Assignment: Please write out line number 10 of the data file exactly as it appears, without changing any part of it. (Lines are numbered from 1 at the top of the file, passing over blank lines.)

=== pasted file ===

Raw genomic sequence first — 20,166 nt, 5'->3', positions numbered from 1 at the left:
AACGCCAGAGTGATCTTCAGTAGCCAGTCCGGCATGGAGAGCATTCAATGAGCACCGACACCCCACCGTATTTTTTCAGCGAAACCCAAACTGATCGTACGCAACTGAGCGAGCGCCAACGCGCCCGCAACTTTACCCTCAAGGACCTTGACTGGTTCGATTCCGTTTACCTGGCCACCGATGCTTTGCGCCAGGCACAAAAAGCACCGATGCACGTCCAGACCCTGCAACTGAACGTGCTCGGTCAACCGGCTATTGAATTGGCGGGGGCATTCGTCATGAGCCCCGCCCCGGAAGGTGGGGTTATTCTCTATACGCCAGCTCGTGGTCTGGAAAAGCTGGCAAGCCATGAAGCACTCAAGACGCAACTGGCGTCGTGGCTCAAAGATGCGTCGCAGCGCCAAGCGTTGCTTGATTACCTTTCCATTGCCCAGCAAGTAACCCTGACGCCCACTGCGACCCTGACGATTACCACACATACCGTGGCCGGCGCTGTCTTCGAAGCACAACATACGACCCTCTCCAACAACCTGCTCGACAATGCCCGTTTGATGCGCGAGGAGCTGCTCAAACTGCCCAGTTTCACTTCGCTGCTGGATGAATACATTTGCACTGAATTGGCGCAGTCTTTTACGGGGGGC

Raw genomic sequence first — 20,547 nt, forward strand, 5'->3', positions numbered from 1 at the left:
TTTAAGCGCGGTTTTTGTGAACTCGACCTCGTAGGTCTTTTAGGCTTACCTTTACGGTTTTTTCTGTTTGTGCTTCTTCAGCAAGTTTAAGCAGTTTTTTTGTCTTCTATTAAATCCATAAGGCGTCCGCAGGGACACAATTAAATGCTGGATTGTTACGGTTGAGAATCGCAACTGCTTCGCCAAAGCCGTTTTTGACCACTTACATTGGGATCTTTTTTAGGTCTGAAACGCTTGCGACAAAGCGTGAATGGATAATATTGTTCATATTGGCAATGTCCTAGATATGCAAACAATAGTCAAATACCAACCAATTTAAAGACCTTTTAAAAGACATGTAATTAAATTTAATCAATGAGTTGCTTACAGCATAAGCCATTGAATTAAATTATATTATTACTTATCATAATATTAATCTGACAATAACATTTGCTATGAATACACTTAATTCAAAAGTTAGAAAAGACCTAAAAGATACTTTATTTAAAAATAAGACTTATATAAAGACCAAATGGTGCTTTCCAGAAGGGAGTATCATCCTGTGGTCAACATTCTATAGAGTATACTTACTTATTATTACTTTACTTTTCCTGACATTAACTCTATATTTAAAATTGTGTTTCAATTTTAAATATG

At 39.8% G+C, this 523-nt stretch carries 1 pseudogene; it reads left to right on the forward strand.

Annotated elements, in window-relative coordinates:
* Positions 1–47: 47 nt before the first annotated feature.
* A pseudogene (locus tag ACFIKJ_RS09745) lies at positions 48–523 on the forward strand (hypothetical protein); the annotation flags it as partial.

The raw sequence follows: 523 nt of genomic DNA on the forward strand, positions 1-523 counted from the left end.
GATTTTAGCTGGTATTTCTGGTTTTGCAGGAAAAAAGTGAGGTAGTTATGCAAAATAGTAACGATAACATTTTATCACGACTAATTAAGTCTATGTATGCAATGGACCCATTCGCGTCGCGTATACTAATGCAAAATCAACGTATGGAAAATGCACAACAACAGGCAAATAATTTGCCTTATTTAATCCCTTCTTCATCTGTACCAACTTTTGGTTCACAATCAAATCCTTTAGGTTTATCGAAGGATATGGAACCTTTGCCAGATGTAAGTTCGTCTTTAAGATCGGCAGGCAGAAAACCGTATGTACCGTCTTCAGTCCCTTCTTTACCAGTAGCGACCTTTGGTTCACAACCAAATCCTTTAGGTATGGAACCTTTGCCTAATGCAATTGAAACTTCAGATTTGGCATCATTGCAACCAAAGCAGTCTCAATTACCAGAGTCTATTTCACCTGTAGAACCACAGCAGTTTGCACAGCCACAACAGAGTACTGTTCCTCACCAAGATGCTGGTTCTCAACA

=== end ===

GATTTTAGCTGGTATTTCTGGTTTTGCAGGAAAAAAGTGAGGTAGTTATGCAAAATAGTAACGATAACATTTTATCACGACTAATTAAGTCTATGTATGCAATGGACCCATTCGCGTCGCGTATACTAATGCAAAATCAACGTATGGAAAATGCACAACAACAGGCAAATAATTTGCCTTATTTAATCCCTTCTTCATCTGTACCAACTTTTGGTTCACAATCAAATCCTTTAGGTTTATCGAAGGATATGGAACCTTTGCCAGATGTAAGTTCGTCTTTAAGATCGGCAGGCAGAAAACCGTATGTACCGTCTTCAGTCCCTTCTTTACCAGTAGCGACCTTTGGTTCACAACCAAATCCTTTAGGTATGGAACCTTTGCCTAATGCAATTGAAACTTCAGATTTGGCATCATTGCAACCAAAGCAGTCTCAATTACCAGAGTCTATTTCACCTGTAGAACCACAGCAGTTTGCACAGCCACAACAGAGTACTGTTCCTCACCAAGATGCTGGTTCTCAACA